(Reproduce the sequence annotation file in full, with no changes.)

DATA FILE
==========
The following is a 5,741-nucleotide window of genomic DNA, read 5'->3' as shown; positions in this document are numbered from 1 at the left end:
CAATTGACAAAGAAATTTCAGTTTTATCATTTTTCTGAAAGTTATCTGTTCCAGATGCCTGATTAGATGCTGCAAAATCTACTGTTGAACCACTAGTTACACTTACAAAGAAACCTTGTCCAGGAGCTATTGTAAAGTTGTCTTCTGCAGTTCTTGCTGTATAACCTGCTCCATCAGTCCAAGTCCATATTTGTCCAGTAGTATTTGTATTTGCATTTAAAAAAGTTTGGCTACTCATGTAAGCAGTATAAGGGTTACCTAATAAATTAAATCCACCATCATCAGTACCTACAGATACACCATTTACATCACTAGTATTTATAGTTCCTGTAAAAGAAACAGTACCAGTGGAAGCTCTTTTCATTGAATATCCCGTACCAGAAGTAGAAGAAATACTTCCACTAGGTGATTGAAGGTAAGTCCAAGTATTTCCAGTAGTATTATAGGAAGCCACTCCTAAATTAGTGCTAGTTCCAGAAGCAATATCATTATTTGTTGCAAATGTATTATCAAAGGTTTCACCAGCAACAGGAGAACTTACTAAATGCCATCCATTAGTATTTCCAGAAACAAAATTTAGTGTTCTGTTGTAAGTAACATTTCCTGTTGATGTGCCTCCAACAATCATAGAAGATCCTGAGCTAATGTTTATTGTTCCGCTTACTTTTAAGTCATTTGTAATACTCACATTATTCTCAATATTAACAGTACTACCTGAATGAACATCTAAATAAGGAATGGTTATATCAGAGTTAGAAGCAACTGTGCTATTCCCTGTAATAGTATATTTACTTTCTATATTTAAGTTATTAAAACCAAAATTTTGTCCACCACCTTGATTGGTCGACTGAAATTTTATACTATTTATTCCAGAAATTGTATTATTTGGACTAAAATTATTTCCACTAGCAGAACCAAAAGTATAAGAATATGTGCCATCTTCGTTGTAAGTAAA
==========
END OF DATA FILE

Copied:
The following is a 5,741-nucleotide window of genomic DNA, read 5'->3' as shown; positions in this document are numbered from 1 at the left end:
CAATTGACAAAGAAATTTCAGTTTTATCATTTTTCTGAAAGTTATCTGTTCCAGATGCCTGATTAGATGCTGCAAAATCTACTGTTGAACCACTAGTTACACTTACAAAGAAACCTTGTCCAGGAGCTATTGTAAAGTTGTCTTCTGCAGTTCTTGCTGTATAACCTGCTCCATCAGTCCAAGTCCATATTTGTCCAGTAGTATTTGTATTTGCATTTAAAAAAGTTTGGCTACTCATGTAAGCAGTATAAGGGTTACCTAATAAATTAAATCCACCATCATCAGTACCTACAGATACACCATTTACATCACTAGTATTTATAGTTCCTGTAAAAGAAACAGTACCAGTGGAAGCTCTTTTCATTGAATATCCCGTACCAGAAGTAGAAGAAATACTTCCACTAGGTGATTGAAGGTAAGTCCAAGTATTTCCAGTAGTATTATAGGAAGCCACTCCTAAATTAGTGCTAGTTCCAGAAGCAATATCATTATTTGTTGCAAATGTATTATCAAAGGTTTCACCAGCAACAGGAGAACTTACTAAATGCCATCCATTAGTATTTCCAGAAACAAAATTTAGTGTTCTGTTGTAAGTAACATTTCCTGTTGATGTGCCTCCAACAATCATAGAAGATCCTGAGCTAATGTTTATTGTTCCGCTTACTTTTAAGTCATTTGTAATACTCACATTATTCTCAATATTAACAGTACTACCTGAATGAACATCTAAATAAGGAATGGTTATATCAGAGTTAGAAGCAACTGTGCTATTCCCTGTAATAGTATATTTACTTTCTATATTTAAGTTATTAAAACCAAAATTTTGTCCACCACCTTGATTGGTCGACTGAAATTTTATACTATTTATTCCAGAAATTGTATTATTTGGACTAAAATTATTTCCACTAGCAGAACCAAAAGTATAAGAATATGTGCCATCTTCGTTGTAAGTAAA